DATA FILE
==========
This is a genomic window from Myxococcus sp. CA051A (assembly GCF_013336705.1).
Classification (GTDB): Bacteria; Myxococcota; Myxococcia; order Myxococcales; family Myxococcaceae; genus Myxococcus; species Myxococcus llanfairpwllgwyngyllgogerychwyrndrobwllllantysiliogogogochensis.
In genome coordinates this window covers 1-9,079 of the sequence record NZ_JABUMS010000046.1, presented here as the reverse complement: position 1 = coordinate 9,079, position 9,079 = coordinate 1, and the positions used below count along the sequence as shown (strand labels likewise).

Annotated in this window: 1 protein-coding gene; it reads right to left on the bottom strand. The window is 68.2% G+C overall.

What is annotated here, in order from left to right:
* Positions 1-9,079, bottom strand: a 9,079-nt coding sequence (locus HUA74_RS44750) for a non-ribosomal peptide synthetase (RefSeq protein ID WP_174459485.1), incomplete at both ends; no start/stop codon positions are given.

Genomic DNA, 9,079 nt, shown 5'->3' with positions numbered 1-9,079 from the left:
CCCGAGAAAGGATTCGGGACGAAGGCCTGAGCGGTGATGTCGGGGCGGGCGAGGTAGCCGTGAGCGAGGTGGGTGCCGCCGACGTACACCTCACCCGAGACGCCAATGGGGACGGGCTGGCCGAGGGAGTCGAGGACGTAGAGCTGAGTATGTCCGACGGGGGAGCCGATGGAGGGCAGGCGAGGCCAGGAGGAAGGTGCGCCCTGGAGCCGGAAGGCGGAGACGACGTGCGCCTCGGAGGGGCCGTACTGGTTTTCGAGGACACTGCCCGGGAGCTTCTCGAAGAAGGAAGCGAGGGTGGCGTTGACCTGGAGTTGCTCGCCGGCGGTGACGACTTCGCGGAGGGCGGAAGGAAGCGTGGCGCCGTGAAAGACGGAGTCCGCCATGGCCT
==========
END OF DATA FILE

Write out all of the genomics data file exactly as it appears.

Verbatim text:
This is a genomic window from Myxococcus sp. CA051A (assembly GCF_013336705.1).
Classification (GTDB): Bacteria; Myxococcota; Myxococcia; order Myxococcales; family Myxococcaceae; genus Myxococcus; species Myxococcus llanfairpwllgwyngyllgogerychwyrndrobwllllantysiliogogogochensis.
In genome coordinates this window covers 1-9,079 of the sequence record NZ_JABUMS010000046.1, presented here as the reverse complement: position 1 = coordinate 9,079, position 9,079 = coordinate 1, and the positions used below count along the sequence as shown (strand labels likewise).

Annotated in this window: 1 protein-coding gene; it reads right to left on the bottom strand. The window is 68.2% G+C overall.

What is annotated here, in order from left to right:
* Positions 1-9,079, bottom strand: a 9,079-nt coding sequence (locus HUA74_RS44750) for a non-ribosomal peptide synthetase (RefSeq protein ID WP_174459485.1), incomplete at both ends; no start/stop codon positions are given.

Genomic DNA, 9,079 nt, shown 5'->3' with positions numbered 1-9,079 from the left:
CCCGAGAAAGGATTCGGGACGAAGGCCTGAGCGGTGATGTCGGGGCGGGCGAGGTAGCCGTGAGCGAGGTGGGTGCCGCCGACGTACACCTCACCCGAGACGCCAATGGGGACGGGCTGGCCGAGGGAGTCGAGGACGTAGAGCTGAGTATGTCCGACGGGGGAGCCGATGGAGGGCAGGCGAGGCCAGGAGGAAGGTGCGCCCTGGAGCCGGAAGGCGGAGACGACGTGCGCCTCGGAGGGGCCGTACTGGTTTTCGAGGACACTGCCCGGGAGCTTCTCGAAGAAGGAAGCGAGGGTGGCGTTGACCTGGAGTTGCTCGCCGGCGGTGACGACTTCGCGGAGGGCGGAAGGAAGCGTGGCGCCGTGAAAGACGGAGTCCGCCATGGCCT